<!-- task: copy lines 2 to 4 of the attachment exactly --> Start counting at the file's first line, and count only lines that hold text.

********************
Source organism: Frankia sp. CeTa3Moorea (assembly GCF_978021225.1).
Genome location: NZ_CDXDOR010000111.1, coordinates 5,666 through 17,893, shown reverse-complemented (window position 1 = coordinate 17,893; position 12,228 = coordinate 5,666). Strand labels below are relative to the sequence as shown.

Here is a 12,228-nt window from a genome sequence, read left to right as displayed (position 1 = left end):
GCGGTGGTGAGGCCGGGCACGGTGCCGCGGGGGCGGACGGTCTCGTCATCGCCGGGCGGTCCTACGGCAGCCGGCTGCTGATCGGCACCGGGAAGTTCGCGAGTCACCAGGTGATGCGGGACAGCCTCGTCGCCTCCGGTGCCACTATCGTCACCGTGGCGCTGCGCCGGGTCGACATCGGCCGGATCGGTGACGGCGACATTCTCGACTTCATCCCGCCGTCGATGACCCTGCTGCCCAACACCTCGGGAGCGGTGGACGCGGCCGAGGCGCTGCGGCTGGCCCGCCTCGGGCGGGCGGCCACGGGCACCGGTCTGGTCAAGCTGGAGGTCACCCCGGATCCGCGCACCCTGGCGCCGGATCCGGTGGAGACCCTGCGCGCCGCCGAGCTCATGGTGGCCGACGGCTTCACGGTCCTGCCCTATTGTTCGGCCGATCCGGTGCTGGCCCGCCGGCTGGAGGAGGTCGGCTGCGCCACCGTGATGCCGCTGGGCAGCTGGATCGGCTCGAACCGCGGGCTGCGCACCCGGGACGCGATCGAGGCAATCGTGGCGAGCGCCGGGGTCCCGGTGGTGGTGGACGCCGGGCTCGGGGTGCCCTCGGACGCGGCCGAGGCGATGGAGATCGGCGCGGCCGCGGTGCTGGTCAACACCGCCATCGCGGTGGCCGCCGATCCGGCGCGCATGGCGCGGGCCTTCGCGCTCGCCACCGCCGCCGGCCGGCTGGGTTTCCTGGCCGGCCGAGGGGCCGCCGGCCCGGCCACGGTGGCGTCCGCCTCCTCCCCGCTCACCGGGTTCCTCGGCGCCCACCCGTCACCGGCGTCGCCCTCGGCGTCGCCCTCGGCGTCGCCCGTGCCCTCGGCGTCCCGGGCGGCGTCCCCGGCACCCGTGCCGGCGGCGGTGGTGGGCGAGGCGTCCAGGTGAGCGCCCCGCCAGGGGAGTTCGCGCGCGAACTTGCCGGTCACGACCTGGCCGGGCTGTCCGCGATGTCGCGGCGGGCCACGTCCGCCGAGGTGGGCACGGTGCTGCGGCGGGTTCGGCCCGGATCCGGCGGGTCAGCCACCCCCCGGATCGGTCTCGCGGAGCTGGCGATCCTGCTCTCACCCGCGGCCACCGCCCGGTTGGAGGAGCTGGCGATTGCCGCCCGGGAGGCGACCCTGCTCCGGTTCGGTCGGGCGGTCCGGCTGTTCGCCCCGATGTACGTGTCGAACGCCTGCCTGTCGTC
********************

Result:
Genome location: NZ_CDXDOR010000111.1, coordinates 5,666 through 17,893, shown reverse-complemented (window position 1 = coordinate 17,893; position 12,228 = coordinate 5,666). Strand labels below are relative to the sequence as shown.

Here is a 12,228-nt window from a genome sequence, read left to right as displayed (position 1 = left end):
GCGGTGGTGAGGCCGGGCACGGTGCCGCGGGGGCGGACGGTCTCGTCATCGCCGGGCGGTCCTACGGCAGCCGGCTGCTGATCGGCACCGGGAAGTTCGCGAGTCACCAGGTGATGCGGGACAGCCTCGTCGCCTCCGGTGCCACTATCGTCACCGTGGCGCTGCGCCGGGTCGACATCGGCCGGATCGGTGACGGCGACATTCTCGACTTCATCCCGCCGTCGATGACCCTGCTGCCCAACACCTCGGGAGCGGTGGACGCGGCCGAGGCGCTGCGGCTGGCCCGCCTCGGGCGGGCGGCCACGGGCACCGGTCTGGTCAAGCTGGAGGTCACCCCGGATCCGCGCACCCTGGCGCCGGATCCGGTGGAGACCCTGCGCGCCGCCGAGCTCATGGTGGCCGACGGCTTCACGGTCCTGCCCTATTGTTCGGCCGATCCGGTGCTGGCCCGCCGGCTGGAGGAGGTCGGCTGCGCCACCGTGATGCCGCTGGGCAGCTGGATCGGCTCGAACCGCGGGCTGCGCACCCGGGACGCGATCGAGGCAATCGTGGCGAGCGCCGGGGTCCCGGTGGTGGTGGACGCCGGGCTCGGGGTGCCCTCGGACGCGGCCGAGGCGATGGAGATCGGCGCGGCCGCGGTGCTGGTCAACACCGCCATCGCGGTGGCCGCCGATCCGGCGCGCATGGCGCGGGCCTTCGCGCTCGCCACCGCCGCCGGCCGGCTGGGTTTCCTGGCCGGCCGAGGGGCCGCCGGCCCGGCCACGGTGGCGTCCGCCTCCTCCCCGCTCACCGGGTTCCTCGGCGCCCACCCGTCACCGGCGTCGCCCTCGGCGTCGCCCTCGGCGTCGCCCGTGCCCTCGGCGTCCCGGGCGGCGTCCCCGGCACCCGTGCCGGCGGCGGTGGTGGGCGAGGCGTCCAGGTGAGCGCCCCGCCAGGGGAGTTCGCGCGCGAACTTGCCGGTCACGACCTGGCCGGGCTGTCCGCGATGTCGCGGCGGGCCACGTCCGCCGAGGTGGGCACGGTGCTGCGGCGGGTTCGGCCCGGATCCGGCGGGTCAGCCACCCCCCGGATCGGTCTCGCGGAGCTGGCGATCCTGCTCTCACCCGCGGCCACCGCCCGGTTGGAGGAGCTGGCGATTGCCGCCCGGGAGGCGACCCTGCTCCGGTTCGGTCGGGCGGTCCGGCTGTTCGCCCCGATGTACGTGTCGAACGCCTGCCTGTCGTC